iPod nano, third-generation (3G) 8GB
At a Glance
The release of the iPod touch complicates the larger "Which iPod should I buy?" question. But when it comes to traditional iPods, the decision has never been easier.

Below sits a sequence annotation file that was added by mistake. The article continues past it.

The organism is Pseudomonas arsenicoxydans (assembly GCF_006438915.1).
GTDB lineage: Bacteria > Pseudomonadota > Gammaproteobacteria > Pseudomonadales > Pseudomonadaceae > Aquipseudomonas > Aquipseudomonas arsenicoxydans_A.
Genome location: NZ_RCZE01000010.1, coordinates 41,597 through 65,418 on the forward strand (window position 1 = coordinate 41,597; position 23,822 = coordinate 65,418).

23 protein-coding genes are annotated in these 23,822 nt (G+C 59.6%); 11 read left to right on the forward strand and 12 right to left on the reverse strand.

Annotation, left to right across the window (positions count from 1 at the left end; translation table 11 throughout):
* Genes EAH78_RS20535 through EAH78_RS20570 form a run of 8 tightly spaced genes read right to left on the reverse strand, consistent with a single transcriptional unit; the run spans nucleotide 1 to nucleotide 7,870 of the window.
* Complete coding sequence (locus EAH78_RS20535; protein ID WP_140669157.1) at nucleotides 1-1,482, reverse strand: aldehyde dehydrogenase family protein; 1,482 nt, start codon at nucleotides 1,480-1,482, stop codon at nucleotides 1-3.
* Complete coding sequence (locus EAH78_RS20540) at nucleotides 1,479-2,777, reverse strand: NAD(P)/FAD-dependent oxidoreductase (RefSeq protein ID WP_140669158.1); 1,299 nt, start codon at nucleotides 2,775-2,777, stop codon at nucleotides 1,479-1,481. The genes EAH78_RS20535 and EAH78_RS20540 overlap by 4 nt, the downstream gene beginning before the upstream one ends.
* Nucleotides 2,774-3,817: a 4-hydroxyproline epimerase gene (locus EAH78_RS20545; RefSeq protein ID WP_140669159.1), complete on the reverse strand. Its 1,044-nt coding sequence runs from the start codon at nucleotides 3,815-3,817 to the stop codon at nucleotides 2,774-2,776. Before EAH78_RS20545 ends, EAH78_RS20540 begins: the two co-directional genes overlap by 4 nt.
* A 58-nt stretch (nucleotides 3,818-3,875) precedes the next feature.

For those without huge iTunes libraries--or people who don't mind managing which part of their library to take with them--the nano is a clear winner. It's been improved in almost every way, to the point where it's essentially a miniaturized version of the iPod classic available for as little as $149, with all the same features and capabilities including video playback and output. (It also has the same limitations, such as an easily-scratched backside.) The only major compromises for choosing the nano are a smaller screen, a smaller Click Wheel, and less storage capacity, but in return you get smaller physical size, flash memory, and a lower price tag. Apple may call the iPod touch the "best iPod yet," but for many people, that award just may go to this Saltine-cracker-sized player.